Eco-friendly consumption? Critics don’t buy it
What’s the green approach to the holidays?
If you listen to the marketers, manufacturers and retailers, it’s all about buying environmentally sensitive products -- biodegradable cards, gift wrap made from wastepaper and glass objets d’art fashioned from old beer bottles.
Some critics are quick to assail the notion that you can go green by spending money, saying that this kind of eco-Christmas is more artificial than a plastic tree.
FOR THE RECORD:
Green products: A Nov. 23 article in the Business section about eco-friendly products said Andrew Szasz was a professor at UC Santa Barbara. Szasz is a professor at UC Santa Cruz.
But others call the trend a way to ease consumers into a greener way of life.
“In a perfect world, the one we don’t live in right now, there’s something ironic about buying your way to green,” said Deborah Barrow, founder of TheDaily- Green, a Hearst-owned online environmental guide. “But we live in this world, and this world has people who are heavily invested in a consumerist society and yet they’re more and more interested in going green.”
And in a year with relatively modest expectations for holiday sales, that sounds a lot like opportunity.
In a recent poll, nearly nine in 10 Americans identified themselves as “conscious consumers,” according to the Conscious Consumer Report, produced by marketing agency BBMG.
About the same number said that if products were equal in price and quality, they were more likely to buy from companies that manufacture energy-efficient products, promote health and safety and commit to environmentally friendly practices, the pollsters found.
Those are good reasons for retailers to make sure their green is showing.
Home Depot on Wednesday offered tips for celebrating the holidays in green fashion, including improving a home before guests arrive, decorating it for the holidays and selecting the ideal gifts.
Oh, and just in case you need some gift ideas, Home Depot reminds consumers that it has an Eco Options line of environmentally friendly products.
Others also are getting in on the act. Target Corp. devotes a section of its website to “eco-friendly” merchandise, though it’s a year-round endeavor, the company says. That’s similar to Wal-Mart Stores Inc.'s green site, which highlights the world’s largest retailer’s own environmentally sensitive products.
Barneys New York’s new catalog, titled “Have a Green Holiday,” offers gift cards saying, “Green Is Groovy,” “Join the Green Revolution” and “Save the Planet.”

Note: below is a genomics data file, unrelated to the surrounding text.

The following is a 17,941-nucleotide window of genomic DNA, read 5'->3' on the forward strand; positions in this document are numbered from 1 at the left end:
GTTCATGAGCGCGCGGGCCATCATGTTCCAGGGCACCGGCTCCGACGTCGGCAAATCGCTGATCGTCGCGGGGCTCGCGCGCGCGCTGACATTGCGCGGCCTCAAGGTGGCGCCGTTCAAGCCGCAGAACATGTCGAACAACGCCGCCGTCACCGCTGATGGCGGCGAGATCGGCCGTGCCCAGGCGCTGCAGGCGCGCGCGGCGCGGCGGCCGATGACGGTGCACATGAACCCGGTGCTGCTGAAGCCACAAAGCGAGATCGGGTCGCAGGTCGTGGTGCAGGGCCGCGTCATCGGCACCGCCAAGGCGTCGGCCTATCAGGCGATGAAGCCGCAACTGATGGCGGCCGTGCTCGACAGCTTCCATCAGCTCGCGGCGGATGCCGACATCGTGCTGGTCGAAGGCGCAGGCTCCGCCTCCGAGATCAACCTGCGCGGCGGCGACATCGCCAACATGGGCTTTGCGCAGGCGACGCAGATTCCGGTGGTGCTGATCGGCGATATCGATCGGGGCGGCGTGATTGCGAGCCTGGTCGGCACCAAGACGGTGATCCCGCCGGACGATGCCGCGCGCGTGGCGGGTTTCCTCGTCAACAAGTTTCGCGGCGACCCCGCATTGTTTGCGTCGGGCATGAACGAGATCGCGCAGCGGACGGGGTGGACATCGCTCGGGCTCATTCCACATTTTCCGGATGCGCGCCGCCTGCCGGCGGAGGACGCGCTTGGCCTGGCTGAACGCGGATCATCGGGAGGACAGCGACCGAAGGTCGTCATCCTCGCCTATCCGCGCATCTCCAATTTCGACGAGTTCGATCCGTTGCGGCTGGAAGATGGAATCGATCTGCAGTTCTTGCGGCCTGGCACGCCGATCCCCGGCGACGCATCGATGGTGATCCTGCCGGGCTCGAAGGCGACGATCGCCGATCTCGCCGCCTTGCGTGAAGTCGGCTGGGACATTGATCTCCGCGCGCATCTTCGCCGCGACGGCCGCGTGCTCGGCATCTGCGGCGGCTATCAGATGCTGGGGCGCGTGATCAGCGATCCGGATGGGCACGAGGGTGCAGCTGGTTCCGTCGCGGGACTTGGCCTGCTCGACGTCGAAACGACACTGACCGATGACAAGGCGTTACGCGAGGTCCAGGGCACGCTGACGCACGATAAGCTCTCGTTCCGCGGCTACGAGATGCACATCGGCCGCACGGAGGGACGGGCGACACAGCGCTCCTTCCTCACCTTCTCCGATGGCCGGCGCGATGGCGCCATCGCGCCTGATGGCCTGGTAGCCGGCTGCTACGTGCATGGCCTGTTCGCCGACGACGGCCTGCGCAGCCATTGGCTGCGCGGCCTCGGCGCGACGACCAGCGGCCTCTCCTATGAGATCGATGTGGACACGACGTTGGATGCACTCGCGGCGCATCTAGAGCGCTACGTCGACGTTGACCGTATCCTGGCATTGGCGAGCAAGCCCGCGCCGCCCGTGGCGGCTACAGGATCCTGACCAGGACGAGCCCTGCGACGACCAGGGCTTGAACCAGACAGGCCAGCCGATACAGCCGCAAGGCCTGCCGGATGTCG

The upscale retailer also sells a variety of pricey products that incorporate organic materials or come with the promise to donate unspecified amounts to groups such as the Natural Resources Defense Council.
But if none of that appeals, Barneys also highlights an $850 leather tote bag tanned without chemicals and emblazoned with “I am the earth. I love myself and I respect myself,” in French.
All that is rubbing some people the wrong way.
“It’s cynical on the part of the manufacturers and the people who want to sell this stuff,” said Andrew Szasz, a sociology professor at UC Santa Barbara and author of the new book “Shopping Our Way to Safety: How We Changed From Protecting the Environment to Protecting Ourselves.”
“In a world where people want to continue to aspire to middle-class consumption patterns, but they are also wanting to feel like they are responsible citizens who care about social and environment issues, how do they reconcile that? They go shopping for something that declares itself to be ecologically friendly.”
Instead, the best way to be ecologically friendly is to give -- and buy -- less, said Debra Amador, co-founder of the website Buy(Less)Crap.
The site, launched in April and targeted at the “cause-sumer,” features flashy takeoffs on Gap Inc.'s Red Campaign under the heading, “Shopping Is Not a Solution. Buy (Less). Give More.”
The group advocates giving directly to charities rather than buying products that purport to do so and asking retailers and manufacturers for specifics about how much they donate to the causes they say they support.
“We’re not anti-shopping,” Amador said. “Through this campaign, we’ve been connected to so many people, and they’re not tree-hugging, Birkenstock-wearing, granola-eating activists. They’re mainstream Americans who understand that we consume too much.”
For those who still want to consume, however, even serious environmental groups, such as the Natural Resources Defense Council and Treehugger.com, have gotten in on the guides with their own versions of green buying.
The California Department of Conservation also sponsors a website, Green Gift Guide, that offers links to products made from the state’s own recycled glass and aluminum bottles, cans and containers. They’re sorted into a range of categories, including home, pets and toys.
Yahoo has a green gift guide too, with links to environmental groups’ suggestions and thoughts about Earth-friendlier ways to wrap presents and how to reduce catalog clutter.
But just in case Web surfers aren’t ready to take the plunge, links at the bottom of Yahoo’s page redirect them to the regular, less eco-conscious guides to the hottest toys, tech gadgets and holiday gifts.
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